Today I want to sing my appreciation of colour in my life.
Not – this time – the vibrancy of sunflowers as they open their faces to the fumbling bees, nor the rose-and-cyan of June sunsets, nor the rich chocolate of earthworm-compost, the green of elms, the Colour Purple of literature and elder-woman-hood. Nor the soft fawn of the Hare’s ears, nor the tawny of the pelt of the Wolf Cub resurrected from the peat.
Rather, the colour of light: healing light “seen” and offered, the light of vitality and wellness.
Light as gift.
For twenty years now I have danced 5-rhythms, and other embodied movement practices. Initially invited in the mid-1990s by a small group, dancing at Friends Meeting House, Hartington Grove, Cambridge UK, and progressing to a bigger monthly gathering at Homerton College, group-led. Dancing with teachers such as Peter Wilberforce, Cathy Ryan, and Louise de Caux.
And more recently at weekly Cambsdance sessions, with David Ellis, Ruth Hirst, Alex Svoboda, Bodhi Hunt, Angela Griffiths, Jason Rowe, Ajay Rajani…
At one of the early Homerton sessions in the 2000s, in the closing circle a dancer shared that she had been “reading” colours for each of us during the two hours of our dance. She then proceeded round the circle, offering us each her “sight”.
I wept at what she told me.
This was at a time when I was employed as a science tutor and adviser for the Open University. I’d been told that I was an excellent teacher and encourager, yet it was a constant struggle for me to fulfil my role, as I suffered devastating lapses of self-confidence. It was hard for me to conceal my vulnerability, and in truth I never did.
When the “seer of light”- whom I had never met before, and had not spoken with before – addressed me, she perceived “a heart of rose-coloured light, expressing my deep love and tenderness for the earth and its ecosystems”. That’s why I wept, because it was true, and because I was tired of holding up my mask of poise and intellectual authority.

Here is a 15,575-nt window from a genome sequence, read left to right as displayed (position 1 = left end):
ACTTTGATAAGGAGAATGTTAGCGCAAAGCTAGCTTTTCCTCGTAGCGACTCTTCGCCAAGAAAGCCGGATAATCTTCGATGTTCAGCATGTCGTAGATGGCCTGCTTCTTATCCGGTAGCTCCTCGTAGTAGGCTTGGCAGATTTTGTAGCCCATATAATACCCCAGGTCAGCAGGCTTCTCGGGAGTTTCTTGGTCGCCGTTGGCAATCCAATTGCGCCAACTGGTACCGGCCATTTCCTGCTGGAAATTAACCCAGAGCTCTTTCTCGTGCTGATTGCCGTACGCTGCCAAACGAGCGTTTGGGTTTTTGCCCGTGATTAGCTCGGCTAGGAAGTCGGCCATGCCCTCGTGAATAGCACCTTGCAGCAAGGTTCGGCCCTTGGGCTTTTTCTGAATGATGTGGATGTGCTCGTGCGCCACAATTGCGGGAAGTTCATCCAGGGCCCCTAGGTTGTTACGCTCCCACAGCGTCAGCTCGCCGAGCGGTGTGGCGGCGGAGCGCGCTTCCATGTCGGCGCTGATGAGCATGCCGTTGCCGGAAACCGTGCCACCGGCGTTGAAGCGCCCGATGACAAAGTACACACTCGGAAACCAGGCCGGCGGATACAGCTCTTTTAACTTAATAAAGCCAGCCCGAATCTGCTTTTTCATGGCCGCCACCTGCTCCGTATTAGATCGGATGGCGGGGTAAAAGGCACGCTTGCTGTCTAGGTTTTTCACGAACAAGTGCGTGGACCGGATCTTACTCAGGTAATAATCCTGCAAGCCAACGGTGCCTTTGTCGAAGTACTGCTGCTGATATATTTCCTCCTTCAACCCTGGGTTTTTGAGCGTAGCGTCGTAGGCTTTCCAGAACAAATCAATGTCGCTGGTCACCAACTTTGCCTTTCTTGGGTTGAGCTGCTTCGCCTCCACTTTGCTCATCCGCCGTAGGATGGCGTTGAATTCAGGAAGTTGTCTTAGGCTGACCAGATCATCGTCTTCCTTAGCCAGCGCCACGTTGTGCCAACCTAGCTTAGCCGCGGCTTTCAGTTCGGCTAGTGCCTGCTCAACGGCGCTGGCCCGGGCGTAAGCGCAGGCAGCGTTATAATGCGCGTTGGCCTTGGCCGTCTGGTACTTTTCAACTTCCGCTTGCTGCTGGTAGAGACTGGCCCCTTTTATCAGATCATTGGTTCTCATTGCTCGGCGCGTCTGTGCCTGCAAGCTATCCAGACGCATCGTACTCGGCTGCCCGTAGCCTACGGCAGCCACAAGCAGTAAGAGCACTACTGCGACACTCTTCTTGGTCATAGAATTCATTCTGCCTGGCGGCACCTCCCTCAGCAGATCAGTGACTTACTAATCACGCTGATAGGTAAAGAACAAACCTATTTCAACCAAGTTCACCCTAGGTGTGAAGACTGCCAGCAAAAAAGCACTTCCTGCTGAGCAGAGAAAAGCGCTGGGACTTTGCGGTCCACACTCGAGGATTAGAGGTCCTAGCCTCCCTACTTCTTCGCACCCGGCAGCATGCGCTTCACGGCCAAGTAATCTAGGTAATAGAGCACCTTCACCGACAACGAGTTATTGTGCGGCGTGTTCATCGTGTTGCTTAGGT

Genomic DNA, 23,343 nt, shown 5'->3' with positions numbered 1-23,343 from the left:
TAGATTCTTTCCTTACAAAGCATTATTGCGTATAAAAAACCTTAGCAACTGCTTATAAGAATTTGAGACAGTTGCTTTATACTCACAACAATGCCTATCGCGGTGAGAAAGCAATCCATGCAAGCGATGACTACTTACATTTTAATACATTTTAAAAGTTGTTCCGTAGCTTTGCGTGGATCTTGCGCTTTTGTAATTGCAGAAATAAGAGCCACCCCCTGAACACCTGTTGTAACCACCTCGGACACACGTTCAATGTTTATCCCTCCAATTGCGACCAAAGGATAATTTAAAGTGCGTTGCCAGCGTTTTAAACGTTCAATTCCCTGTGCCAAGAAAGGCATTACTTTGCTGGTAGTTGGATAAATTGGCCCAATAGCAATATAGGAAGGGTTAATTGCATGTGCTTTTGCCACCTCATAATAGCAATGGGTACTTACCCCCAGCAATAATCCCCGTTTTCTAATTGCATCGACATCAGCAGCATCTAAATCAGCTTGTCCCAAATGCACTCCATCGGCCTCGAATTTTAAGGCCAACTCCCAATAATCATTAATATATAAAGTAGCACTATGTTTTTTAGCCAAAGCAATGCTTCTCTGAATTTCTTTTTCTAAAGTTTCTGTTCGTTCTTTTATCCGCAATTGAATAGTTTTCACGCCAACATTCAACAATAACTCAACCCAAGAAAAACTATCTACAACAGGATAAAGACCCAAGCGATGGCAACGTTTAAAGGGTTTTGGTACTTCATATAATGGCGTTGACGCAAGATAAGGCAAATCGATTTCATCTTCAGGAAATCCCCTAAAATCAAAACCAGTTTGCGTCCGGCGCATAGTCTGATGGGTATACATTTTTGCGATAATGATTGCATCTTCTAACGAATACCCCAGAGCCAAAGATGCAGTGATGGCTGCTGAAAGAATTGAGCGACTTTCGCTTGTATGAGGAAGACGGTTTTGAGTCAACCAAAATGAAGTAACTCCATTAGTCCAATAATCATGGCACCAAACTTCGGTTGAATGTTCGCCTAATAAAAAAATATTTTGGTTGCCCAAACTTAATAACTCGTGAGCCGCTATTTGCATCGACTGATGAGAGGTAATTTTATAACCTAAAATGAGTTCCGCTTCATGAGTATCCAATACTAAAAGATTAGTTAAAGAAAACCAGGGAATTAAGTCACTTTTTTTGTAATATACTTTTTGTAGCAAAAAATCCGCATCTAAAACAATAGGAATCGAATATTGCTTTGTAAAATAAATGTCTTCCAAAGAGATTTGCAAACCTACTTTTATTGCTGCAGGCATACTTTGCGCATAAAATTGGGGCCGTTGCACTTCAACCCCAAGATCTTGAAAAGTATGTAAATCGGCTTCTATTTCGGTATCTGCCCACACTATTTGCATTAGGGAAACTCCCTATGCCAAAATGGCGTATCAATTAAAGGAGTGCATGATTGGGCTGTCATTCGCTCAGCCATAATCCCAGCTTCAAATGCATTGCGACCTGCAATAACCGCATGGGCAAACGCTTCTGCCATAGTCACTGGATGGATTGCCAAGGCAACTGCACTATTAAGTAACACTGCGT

Fast forward a dozen years and I was no longer teaching. The struggles I had with anxiety and exhaustion had led me to relinquish that work. The self-reproach for that decision continued to harangue me.
However I was making tentative in-roads into a much longer-held dream, to work more deeply in the area of self-development and imagework, even though I didn’t yet have a ready vocabulary for what I wanted to do or how to access it. (Indeed my friend M, the spiritual director whom I had been seeing in the 1990s, had already posed me this enquiry: “Which will come first: the work, or the name for it?”).
By this time, my way into the Cambsdance community had re-opened (after a few years’ break) and at the same time I was drawn to revisit meditation (something that I had encoutered through contemplative Christianity). This time my teachers were Ruchiraketu and Sagaraghosa at Cambridge Buddhist Centre. I took their Mindfulness-Based Stress Reduction course in 2012, and again (as a “helper” this time) in 2015, with other introductory courses in meditation and Buddhism as well.
(The richness of symbolism and the path of vision are something that I intend to write more about here in future.)